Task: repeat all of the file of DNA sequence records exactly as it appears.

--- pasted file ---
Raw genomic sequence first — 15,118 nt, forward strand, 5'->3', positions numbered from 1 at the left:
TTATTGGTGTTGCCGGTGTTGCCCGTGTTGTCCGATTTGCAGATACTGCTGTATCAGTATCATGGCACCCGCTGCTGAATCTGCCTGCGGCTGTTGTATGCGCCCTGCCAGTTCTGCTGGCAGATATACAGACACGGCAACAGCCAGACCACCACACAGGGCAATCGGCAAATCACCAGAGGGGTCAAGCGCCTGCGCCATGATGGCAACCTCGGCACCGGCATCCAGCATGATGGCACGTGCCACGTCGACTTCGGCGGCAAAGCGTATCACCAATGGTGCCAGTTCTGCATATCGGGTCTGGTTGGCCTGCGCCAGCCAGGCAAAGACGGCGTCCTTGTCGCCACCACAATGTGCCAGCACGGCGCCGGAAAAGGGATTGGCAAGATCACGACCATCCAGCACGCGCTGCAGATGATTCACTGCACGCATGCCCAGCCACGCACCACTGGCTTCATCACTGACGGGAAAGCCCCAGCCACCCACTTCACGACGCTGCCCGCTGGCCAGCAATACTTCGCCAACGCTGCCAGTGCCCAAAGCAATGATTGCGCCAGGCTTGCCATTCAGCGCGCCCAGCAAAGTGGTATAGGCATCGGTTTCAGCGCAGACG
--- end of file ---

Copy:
Raw genomic sequence first — 15,118 nt, forward strand, 5'->3', positions numbered from 1 at the left:
TTATTGGTGTTGCCGGTGTTGCCCGTGTTGTCCGATTTGCAGATACTGCTGTATCAGTATCATGGCACCCGCTGCTGAATCTGCCTGCGGCTGTTGTATGCGCCCTGCCAGTTCTGCTGGCAGATATACAGACACGGCAACAGCCAGACCACCACACAGGGCAATCGGCAAATCACCAGAGGGGTCAAGCGCCTGCGCCATGATGGCAACCTCGGCACCGGCATCCAGCATGATGGCACGTGCCACGTCGACTTCGGCGGCAAAGCGTATCACCAATGGTGCCAGTTCTGCATATCGGGTCTGGTTGGCCTGCGCCAGCCAGGCAAAGACGGCGTCCTTGTCGCCACCACAATGTGCCAGCACGGCGCCGGAAAAGGGATTGGCAAGATCACGACCATCCAGCACGCGCTGCAGATGATTCACTGCACGCATGCCCAGCCACGCACCACTGGCTTCATCACTGACGGGAAAGCCCCAGCCACCCACTTCACGACGCTGCCCGCTGGCCAGCAATACTTCGCCAACGCTGCCAGTGCCCAAAGCAATGATTGCGCCAGGCTTGCCATTCAGCGCGCCCAGCAAAGTGGTATAGGCATCGGTTTCAGCGCAGACG